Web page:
Not long ago, I was asked by a company that assembles information for travel and tourism websites to submit a list of Denver's ten best, sexiest, most cutting-edge restaurants. It didn't want descriptions, it didn't want reviews -- just my opinion of Denver's ten best and brightest as a handy guide for travelers. I figured the job would take ten minutes, tops. Several hours later, I had a list of 34 restaurants that I felt were Denver's best, sexiest, most cutting-edge restaurants. And that was a trimmed-down list. Trouble was, these 34 were about equal in my eyes. Sure, one had better cassoulet, one had a better bar, one did a dessert that I would gladly eat every night of my life, another had the hottest waitresses anywhere.

But the point was, this city -- my city -- had more than thirty contenders for a top-ten list. And that's rare. If you live in a place that has three or four truly excellent restaurants, you're doing well. If you're somewhere with ten great restaurants, you're in a foodie wonderland. And when twenty or thirty or more joints are vying for the crown? Well, you must be in New York, Los Angeles, San Francisco -- or Denver, Colorado.

Eventually, I whittled my list down to ten and fired it off, but that larger list of 34 eventually came to form the backbone of my Best of Denver lineup. Next week, one will be named Best New Restaurant, another will have the Best Chef, another the Best Crew. Come March 23, you'll get to see the whole thing for yourself. And in the meantime, I'm taking a few days to cool down and not think -- at all -- about food or restaurants or chefs. I'll be back in the saddle as soon as I can fit into my pants again.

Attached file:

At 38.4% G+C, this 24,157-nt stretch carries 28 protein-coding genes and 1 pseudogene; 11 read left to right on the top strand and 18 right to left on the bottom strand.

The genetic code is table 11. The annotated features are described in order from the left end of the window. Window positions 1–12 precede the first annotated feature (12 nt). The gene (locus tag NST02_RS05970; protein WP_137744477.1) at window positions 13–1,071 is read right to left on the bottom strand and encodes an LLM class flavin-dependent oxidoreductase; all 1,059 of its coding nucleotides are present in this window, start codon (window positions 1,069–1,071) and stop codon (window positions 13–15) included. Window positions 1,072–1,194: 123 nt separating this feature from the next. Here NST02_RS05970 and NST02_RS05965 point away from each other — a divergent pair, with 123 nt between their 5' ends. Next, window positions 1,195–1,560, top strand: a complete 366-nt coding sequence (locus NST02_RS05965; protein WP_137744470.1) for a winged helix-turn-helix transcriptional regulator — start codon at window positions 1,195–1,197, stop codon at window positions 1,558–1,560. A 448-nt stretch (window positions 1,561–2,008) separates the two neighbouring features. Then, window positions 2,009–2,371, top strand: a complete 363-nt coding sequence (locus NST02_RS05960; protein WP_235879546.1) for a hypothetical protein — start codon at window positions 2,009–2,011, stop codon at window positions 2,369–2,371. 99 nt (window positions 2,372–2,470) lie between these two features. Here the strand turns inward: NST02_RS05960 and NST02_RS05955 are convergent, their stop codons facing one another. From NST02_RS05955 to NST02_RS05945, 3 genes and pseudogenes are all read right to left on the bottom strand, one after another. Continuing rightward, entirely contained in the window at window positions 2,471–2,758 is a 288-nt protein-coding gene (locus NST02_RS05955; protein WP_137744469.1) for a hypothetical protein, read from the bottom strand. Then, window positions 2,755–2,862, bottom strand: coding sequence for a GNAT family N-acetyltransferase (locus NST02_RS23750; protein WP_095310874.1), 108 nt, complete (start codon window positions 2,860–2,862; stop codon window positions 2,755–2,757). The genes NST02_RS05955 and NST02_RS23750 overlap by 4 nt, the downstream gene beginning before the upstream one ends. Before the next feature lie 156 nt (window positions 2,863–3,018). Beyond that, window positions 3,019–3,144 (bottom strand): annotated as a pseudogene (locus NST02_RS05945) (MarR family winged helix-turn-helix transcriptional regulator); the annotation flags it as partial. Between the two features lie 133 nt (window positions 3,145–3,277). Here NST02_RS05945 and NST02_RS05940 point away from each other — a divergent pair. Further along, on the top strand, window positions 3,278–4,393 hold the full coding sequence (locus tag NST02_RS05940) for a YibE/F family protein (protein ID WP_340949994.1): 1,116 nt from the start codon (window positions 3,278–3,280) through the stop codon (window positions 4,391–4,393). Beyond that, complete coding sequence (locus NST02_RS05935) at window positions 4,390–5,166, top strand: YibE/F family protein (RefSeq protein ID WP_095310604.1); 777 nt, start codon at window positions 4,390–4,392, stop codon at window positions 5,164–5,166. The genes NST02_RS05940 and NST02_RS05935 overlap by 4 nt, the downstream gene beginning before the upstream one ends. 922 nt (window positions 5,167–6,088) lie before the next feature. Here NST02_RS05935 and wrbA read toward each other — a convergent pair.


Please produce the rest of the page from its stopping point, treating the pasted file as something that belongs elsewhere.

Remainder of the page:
Adios, Adega: One of last year's big Best of Denver winners was Table 6, at 609 Corona Street. Exec chef Aaron Whitcomb has since left for Chicago, and now sous chef Scott Parker has taken over the kitchen. When I got Parker on the phone last week to find out what he's done in his first few weeks with the big hat on, he was somewhat reticent to talk up his new menu (explaining that there were a lot of changes happening, sometimes day to day), but he did say that the new board is all his and that a lot of it is reinterpreted classics and bar foods (like chicken wings stuffed with blue-cheese mousseline) jumped up with a fine-dining touch.

"I'm just trying to have fun with it," Parker told me. "I'm doing stuff I've wanted to do for a long time but never had the chance. Taking bar foods and classics and just fucking it up. It's fun. You gotta come down and check it out yourself."